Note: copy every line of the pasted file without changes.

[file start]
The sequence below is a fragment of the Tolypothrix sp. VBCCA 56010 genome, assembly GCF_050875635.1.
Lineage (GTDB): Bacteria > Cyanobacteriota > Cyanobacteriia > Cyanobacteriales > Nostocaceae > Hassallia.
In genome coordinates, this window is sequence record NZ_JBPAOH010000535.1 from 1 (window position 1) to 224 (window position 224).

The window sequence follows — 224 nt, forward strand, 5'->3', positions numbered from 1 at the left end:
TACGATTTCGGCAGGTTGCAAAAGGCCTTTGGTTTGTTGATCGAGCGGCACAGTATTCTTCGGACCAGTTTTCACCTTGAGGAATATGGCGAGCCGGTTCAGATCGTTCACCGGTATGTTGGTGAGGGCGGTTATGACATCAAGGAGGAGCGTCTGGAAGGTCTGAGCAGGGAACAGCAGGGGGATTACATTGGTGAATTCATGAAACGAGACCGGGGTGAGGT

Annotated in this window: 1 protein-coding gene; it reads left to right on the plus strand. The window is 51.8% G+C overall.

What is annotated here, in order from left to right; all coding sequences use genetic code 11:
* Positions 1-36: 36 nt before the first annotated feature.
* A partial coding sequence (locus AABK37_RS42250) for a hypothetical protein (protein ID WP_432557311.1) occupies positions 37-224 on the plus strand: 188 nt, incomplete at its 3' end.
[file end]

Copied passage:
The sequence below is a fragment of the Tolypothrix sp. VBCCA 56010 genome, assembly GCF_050875635.1.
Lineage (GTDB): Bacteria > Cyanobacteriota > Cyanobacteriia > Cyanobacteriales > Nostocaceae > Hassallia.
In genome coordinates, this window is sequence record NZ_JBPAOH010000535.1 from 1 (window position 1) to 224 (window position 224).

The window sequence follows — 224 nt, forward strand, 5'->3', positions numbered from 1 at the left end:
TACGATTTCGGCAGGTTGCAAAAGGCCTTTGGTTTGTTGATCGAGCGGCACAGTATTCTTCGGACCAGTTTTCACCTTGAGGAATATGGCGAGCCGGTTCAGATCGTTCACCGGTATGTTGGTGAGGGCGGTTATGACATCAAGGAGGAGCGTCTGGAAGGTCTGAGCAGGGAACAGCAGGGGGATTACATTGGTGAATTCATGAAACGAGACCGGGGTGAGGT

Annotated in this window: 1 protein-coding gene; it reads left to right on the plus strand. The window is 51.8% G+C overall.

What is annotated here, in order from left to right; all coding sequences use genetic code 11:
* Positions 1-36: 36 nt before the first annotated feature.
* A partial coding sequence (locus AABK37_RS42250) for a hypothetical protein (protein ID WP_432557311.1) occupies positions 37-224 on the plus strand: 188 nt, incomplete at its 3' end.